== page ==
The Congressional Budget Office (CBO) estimated that eliminating the individual mandate penalties would lead to an additional 3 million uninsured people in 2019.1 It also estimated that premiums in the nongroup insurance market will increase by 15 percent between 2018 and 2019. Because of the elimination of mandate penalties, fewer healthy people are estimated to enroll in nongroup insurance; thus, the average nongroup insurance enrollee will be more likely to have higher health care expenses. As a result, premiums will be higher. Other pending changes, such as expansion of short-term, limited-duration plans, are expected to worsen the nongroup risk pool and increase premiums as well. The changes, taken together, may lead to some insurers ending or limiting their participation in ACA-compliant nongroup insurance markets.2 Acting on these concerns, some states have considered or passed legislation to implement state-specific individual mandates.3 New Jersey enacted its individual mandate on May 30, 2018;4 Massachusetts did so in 2006, well before the passage of the ACA.
This analysis provides estimates of the effects of state-specific individual mandates on insurance coverage, nongroup insurance premiums, federal and state government spending (including penalty revenue to states), and demand for uncompensated care. Findings are provided nationally as if every state adopted its own individual mandate and for 48 states and the District of Columbia (but excluding Massachusetts and New Jersey because they have their own mandates under current law), assuming each state adopts a penalty structure similar to that of the ACA. We do not anticipate every state taking this approach, but present findings this way for ease of exposition and as a reference point for understanding the effects of the mandate. (A full description of our methods is available below.)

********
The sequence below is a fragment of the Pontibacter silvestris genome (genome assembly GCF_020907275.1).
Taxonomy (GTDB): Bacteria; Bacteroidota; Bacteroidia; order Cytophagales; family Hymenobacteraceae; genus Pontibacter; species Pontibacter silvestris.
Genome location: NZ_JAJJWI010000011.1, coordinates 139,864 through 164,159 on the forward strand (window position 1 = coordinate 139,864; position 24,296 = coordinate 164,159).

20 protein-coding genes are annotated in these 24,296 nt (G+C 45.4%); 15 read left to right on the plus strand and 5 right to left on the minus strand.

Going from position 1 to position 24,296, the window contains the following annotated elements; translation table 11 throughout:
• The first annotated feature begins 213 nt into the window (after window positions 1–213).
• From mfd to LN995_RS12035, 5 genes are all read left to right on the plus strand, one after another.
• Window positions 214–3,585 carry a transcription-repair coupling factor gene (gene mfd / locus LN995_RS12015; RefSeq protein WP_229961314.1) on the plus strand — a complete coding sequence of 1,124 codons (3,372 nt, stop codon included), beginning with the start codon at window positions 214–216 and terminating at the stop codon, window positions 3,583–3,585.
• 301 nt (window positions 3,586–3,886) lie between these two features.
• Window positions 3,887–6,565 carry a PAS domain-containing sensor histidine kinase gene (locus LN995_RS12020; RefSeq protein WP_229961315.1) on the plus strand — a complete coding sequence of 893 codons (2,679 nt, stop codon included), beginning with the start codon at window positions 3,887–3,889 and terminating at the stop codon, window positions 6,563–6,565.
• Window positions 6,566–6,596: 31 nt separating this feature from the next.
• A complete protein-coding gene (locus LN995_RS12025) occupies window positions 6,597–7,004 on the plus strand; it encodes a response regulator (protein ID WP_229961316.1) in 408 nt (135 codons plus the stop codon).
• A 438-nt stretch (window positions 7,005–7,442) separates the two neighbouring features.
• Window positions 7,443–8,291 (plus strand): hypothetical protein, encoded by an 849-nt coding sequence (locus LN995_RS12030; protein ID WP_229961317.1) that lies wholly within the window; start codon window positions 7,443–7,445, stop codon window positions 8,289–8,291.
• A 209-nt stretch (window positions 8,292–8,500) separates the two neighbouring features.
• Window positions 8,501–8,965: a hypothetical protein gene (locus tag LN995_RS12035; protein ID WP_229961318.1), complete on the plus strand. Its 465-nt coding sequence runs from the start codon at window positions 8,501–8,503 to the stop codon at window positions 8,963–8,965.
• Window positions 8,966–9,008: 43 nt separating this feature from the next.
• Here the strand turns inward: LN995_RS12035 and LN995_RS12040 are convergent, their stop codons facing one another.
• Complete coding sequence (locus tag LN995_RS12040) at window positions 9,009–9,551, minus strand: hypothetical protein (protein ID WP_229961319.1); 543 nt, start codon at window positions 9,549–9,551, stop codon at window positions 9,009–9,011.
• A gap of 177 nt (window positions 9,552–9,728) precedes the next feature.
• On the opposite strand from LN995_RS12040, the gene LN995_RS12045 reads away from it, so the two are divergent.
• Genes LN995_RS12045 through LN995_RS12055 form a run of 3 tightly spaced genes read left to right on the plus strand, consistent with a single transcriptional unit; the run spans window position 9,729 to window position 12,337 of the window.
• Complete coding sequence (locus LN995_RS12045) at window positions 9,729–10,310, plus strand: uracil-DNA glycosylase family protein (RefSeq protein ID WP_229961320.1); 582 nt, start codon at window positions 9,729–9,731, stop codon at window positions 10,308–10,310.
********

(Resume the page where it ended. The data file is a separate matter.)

Our central estimates assume that state mandates are implemented in each state as soon as the federal penalties are eliminated in 2019. The effect of a mandate grows over time as health care costs grow relative to incomes; we show some of our results in 2022 to illustrate this. State mandates would have two central effects. First, more people would retain insurance coverage to avoid the penalty. Second, premiums in the nongroup market would be lower because the insurance pool will not lose healthy people that would otherwise drop their coverage without a mandate. As a result, even more people will enroll because of the lower premiums.
National Distribution of Health Insurance Coverage, 2019
If all states adopted a mandate, the number of uninsured would fall by 3.9 million people, a decrease of 11.4 percent (Exhibit 1). The uninsured rate would decline from 12.4 percent of the nonelderly (i.e., under age 65) to 11.0 percent. About 452,000 additional people would enroll in employer-sponsored insurance (through their own employer or a family member’s) with the mandates in place. Another 1.2 million people would enroll in nongroup coverage with subsidies. Another 1.7 million people would enroll in marketplace or nonmarketplace nongroup coverage without federal subsidies. Finally, 623,000 additional people would enroll in Medicaid or the Children’s Health Insurance Program (CHIP). In most cases, these will be children; when parents apply for marketplace coverage, they find out their children are eligible for Medicaid or CHIP. (See box below for comparison with CBO estimates.)